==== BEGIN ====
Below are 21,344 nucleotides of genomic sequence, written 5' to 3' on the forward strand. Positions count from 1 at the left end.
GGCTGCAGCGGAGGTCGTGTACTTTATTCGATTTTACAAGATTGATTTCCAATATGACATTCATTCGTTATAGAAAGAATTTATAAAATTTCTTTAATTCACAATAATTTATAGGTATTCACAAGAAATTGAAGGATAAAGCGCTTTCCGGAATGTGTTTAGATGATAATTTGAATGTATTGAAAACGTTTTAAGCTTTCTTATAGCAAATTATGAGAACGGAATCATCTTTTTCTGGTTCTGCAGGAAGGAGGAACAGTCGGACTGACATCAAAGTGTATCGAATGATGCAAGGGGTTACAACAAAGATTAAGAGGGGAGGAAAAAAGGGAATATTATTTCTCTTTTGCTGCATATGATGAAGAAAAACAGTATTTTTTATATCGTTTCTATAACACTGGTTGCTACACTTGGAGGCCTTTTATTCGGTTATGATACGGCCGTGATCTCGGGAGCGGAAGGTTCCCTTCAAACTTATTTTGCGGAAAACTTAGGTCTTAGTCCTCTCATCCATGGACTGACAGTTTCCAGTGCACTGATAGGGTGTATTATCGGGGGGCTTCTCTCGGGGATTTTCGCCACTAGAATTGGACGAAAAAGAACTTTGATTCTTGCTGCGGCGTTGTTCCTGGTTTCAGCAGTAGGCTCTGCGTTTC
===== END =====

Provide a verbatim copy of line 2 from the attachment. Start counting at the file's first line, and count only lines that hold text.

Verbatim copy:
GGCTGCAGCGGAGGTCGTGTACTTTATTCGATTTTACAAGATTGATTTCCAATATGACATTCATTCGTTATAGAAAGAATTTATAAAATTTCTTTAATTCACAATAATTTATAGGTATTCACAAGAAATTGAAGGATAAAGCGCTTTCCGGAATGTGTTTAGATGATAATTTGAATGTATTGAAAACGTTTTAAGCTTTCTTATAGCAAATTATGAGAACGGAATCATCTTTTTCTGGTTCTGCAGGAAGGAGGAACAGTCGGACTGACATCAAAGTGTATCGAATGATGCAAGGGGTTACAACAAAGATTAAGAGGGGAGGAAAAAAGGGAATATTATTTCTCTTTTGCTGCATATGATGAAGAAAAACAGTATTTTTTATATCGTTTCTATAACACTGGTTGCTACACTTGGAGGCCTTTTATTCGGTTATGATACGGCCGTGATCTCGGGAGCGGAAGGTTCCCTTCAAACTTATTTTGCGGAAAACTTAGGTCTTAGTCCTCTCATCCATGGACTGACAGTTTCCAGTGCACTGATAGGGTGTATTATCGGGGGGCTTCTCTCGGGGATTTTCGCCACTAGAATTGGACGAAAAAGAACTTTGATTCTTGCTGCGGCGTTGTTCCTGGTTTCAGCAGTAGGCTCTGCGTTTC